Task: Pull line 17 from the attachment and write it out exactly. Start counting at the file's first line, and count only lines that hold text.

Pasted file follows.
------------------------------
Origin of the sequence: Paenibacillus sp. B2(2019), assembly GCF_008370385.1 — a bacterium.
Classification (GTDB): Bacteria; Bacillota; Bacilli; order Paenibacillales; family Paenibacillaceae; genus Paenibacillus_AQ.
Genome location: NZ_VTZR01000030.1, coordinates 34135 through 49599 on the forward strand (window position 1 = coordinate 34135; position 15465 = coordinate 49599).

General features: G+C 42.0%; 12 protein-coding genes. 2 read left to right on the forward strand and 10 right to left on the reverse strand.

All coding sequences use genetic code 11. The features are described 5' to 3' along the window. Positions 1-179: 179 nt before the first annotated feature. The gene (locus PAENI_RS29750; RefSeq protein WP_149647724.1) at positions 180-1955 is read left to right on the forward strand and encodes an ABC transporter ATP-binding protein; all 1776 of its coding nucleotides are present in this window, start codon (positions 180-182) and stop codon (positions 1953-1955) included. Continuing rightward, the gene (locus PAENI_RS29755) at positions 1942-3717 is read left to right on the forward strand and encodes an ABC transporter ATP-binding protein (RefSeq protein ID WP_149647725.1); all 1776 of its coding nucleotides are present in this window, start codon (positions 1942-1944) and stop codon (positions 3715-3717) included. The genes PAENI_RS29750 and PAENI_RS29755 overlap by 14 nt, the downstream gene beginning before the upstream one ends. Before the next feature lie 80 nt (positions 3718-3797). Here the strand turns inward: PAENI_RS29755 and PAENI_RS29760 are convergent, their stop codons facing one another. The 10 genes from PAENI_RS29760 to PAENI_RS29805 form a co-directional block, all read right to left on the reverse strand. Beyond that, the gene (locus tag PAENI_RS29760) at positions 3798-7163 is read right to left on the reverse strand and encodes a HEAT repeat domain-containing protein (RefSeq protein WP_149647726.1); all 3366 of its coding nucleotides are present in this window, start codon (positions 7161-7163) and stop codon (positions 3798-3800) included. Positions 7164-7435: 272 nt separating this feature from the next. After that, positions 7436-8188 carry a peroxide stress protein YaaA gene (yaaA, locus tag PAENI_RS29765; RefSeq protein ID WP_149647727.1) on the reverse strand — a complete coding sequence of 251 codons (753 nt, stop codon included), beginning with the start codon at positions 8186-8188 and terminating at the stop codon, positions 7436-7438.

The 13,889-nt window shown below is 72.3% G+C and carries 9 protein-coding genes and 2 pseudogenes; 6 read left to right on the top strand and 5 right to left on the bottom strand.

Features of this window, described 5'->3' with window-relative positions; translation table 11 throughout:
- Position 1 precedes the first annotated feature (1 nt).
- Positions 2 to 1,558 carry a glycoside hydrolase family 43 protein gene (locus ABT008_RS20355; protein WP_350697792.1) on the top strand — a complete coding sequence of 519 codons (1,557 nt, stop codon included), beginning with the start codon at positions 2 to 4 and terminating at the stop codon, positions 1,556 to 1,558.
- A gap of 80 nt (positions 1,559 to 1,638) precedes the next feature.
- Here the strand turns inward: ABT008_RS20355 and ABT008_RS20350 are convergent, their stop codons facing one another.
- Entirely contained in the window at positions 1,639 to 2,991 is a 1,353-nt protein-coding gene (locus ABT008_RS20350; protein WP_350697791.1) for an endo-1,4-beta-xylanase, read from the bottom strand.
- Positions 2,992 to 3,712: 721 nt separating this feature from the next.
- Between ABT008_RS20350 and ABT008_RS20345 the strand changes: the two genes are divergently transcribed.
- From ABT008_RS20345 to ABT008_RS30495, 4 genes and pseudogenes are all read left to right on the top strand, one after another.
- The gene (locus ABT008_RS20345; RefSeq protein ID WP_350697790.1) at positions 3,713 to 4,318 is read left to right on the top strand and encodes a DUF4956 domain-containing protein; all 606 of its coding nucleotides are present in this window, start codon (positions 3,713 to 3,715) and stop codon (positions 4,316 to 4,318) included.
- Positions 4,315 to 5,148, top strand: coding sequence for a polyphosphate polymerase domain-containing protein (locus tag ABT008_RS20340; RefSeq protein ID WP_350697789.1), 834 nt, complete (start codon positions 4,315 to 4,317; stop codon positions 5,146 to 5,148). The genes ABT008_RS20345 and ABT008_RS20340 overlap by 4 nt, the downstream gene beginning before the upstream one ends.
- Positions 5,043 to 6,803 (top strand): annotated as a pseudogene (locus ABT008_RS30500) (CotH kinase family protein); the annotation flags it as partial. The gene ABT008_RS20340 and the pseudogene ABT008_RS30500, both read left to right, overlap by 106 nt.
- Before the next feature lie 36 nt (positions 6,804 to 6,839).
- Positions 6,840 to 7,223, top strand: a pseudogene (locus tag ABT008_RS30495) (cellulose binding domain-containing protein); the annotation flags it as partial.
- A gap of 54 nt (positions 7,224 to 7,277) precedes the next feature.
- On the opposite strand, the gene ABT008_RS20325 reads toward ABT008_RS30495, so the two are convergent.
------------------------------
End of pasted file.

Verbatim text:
- Positions 4,315 to 5,148, top strand: coding sequence for a polyphosphate polymerase domain-containing protein (locus tag ABT008_RS20340; RefSeq protein ID WP_350697789.1), 834 nt, complete (start codon positions 4,315 to 4,317; stop codon positions 5,146 to 5,148). The genes ABT008_RS20345 and ABT008_RS20340 overlap by 4 nt, the downstream gene beginning before the upstream one ends.